Plants and Music

Wildflower Galax / Digital Photo / Fred First / Floyd County, Virginia<br />” border=”0″ height=”304″ hspace=”10″ vspace=”10″ width=”452″ /></center>I’d be interested to know how many people recognize this common Appalachian plant in winter. It doesn’t always turn such a nice red color. I think it may tend to do this more in sunny places, and it often grows under Rhododendron in the thickest of shadows. But red or green, in parts of the Southern Mountain forest, it is being gathered in quantity–poached, if you will–and sold on the “green market” to florists shops.</p>
<p>The common name for this plant is based on the latin word for MILK. There are cosmic applications of this term as well, and the name makes sense should you find a thick carpet of this plant in flower in summer: it’s white spikes give the rocky hillsides a milky appearance.</p>
<p>Who will be the first to give this plant its proper common name?</p>
<p>Hint: the nearest town to the <!-- google_ad_section_start --> Blue Ridge Music Center<!-- google_ad_section_end --> at Milepost 213 is named after this plant.</p>
<p>On the interpretive signs that someday will be placed along the trails at Fishers Peak, the hope is to tie the plant’s natural or cultural history back in some way to the traditional music. Was it named in a song? Was it used to make instruments or used to treat an illness named in a mountain tune?</p>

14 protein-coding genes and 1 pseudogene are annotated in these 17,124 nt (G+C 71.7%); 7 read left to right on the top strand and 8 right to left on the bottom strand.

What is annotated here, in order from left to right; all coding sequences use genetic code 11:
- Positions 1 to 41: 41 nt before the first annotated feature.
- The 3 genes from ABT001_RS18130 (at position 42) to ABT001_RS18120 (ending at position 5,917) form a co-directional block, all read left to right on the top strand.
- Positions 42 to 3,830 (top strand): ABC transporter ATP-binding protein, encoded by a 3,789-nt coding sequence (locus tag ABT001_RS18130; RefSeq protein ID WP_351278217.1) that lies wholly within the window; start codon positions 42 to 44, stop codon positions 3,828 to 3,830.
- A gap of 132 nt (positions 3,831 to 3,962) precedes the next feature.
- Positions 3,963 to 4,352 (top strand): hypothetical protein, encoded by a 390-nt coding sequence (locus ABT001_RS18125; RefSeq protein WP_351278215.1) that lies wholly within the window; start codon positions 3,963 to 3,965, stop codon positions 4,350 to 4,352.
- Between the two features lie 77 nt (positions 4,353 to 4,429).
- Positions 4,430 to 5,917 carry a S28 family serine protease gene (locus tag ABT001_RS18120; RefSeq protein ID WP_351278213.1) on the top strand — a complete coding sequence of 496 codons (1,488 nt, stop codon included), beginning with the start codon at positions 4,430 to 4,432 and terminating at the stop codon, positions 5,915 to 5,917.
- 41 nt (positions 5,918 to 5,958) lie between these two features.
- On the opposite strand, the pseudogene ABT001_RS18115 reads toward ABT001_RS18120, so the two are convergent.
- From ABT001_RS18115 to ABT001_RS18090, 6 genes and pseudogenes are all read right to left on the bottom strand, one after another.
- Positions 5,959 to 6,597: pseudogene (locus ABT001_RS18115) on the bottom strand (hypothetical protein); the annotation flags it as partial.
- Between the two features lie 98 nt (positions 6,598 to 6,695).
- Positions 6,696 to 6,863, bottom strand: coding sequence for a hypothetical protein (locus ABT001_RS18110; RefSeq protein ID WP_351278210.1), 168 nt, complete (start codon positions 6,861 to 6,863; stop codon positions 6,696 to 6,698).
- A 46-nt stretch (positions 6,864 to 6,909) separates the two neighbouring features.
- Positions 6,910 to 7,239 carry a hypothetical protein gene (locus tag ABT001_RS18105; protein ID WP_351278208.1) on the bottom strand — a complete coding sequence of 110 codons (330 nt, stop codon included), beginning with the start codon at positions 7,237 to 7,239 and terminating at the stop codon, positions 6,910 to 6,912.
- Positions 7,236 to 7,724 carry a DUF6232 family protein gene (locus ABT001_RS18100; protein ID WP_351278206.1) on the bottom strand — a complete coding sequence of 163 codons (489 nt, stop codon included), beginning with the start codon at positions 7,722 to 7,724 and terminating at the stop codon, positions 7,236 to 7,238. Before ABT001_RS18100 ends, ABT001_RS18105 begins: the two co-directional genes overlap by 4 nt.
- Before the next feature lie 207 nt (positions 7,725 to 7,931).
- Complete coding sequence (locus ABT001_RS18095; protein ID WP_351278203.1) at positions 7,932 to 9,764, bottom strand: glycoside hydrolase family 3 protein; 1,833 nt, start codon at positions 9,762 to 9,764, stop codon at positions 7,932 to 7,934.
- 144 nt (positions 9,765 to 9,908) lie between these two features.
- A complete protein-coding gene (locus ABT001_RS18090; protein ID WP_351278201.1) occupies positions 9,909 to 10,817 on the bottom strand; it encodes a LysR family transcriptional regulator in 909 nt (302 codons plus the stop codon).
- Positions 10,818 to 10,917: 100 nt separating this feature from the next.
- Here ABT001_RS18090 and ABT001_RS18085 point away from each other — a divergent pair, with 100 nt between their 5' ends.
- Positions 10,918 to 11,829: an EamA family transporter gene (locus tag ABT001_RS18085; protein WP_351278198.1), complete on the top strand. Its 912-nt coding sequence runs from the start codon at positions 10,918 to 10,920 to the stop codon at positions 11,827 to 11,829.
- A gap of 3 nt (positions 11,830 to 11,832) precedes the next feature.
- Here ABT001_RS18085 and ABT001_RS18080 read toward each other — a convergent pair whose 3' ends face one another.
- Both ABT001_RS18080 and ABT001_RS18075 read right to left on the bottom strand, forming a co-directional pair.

<p>Come back later. I’ll have a shot from yesterday’s visit to the Music Center. You can let me know if you think it will work for the upcoming newsletter. More about that directly.</p>

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Fred First holds masters degrees in Vertebrate Zoology and physical therapy, and has been a biology teacher and physical therapist by profession. He moved to southwest Virginia in 1975 and to Floyd County in 1997. He maintains a daily photo-blog, broadcasts essays on the Roanoke NPR station, and contributes regular columns for the Floyd Press and Roanoke's Star Sentinel. His two non-fiction books, Slow Road Home and his recent What We Hold in Our Hands, celebrate the riches that we possess in our families and communities, our natural bounty, social capital and Appalachian cultures old and new. He has served on the Jacksonville Center Board of Directors and is newly active in the Sustain Floyd organization. He lives in northeastern Floyd County on the headwaters of the Roanoke River.

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  1. I think it’s a Galax,Fred. But living in the proximity of the town named for it does give me an edge.

  2. I’m not the first, but it’s Galax. When we got married and my husband started taking me hiking, it was one of the wildflowers he taught me the first year.

  3. Ahh, Galax. I recognized it right away. The musky scent of it means summer to me, and Appalachian forests, and home.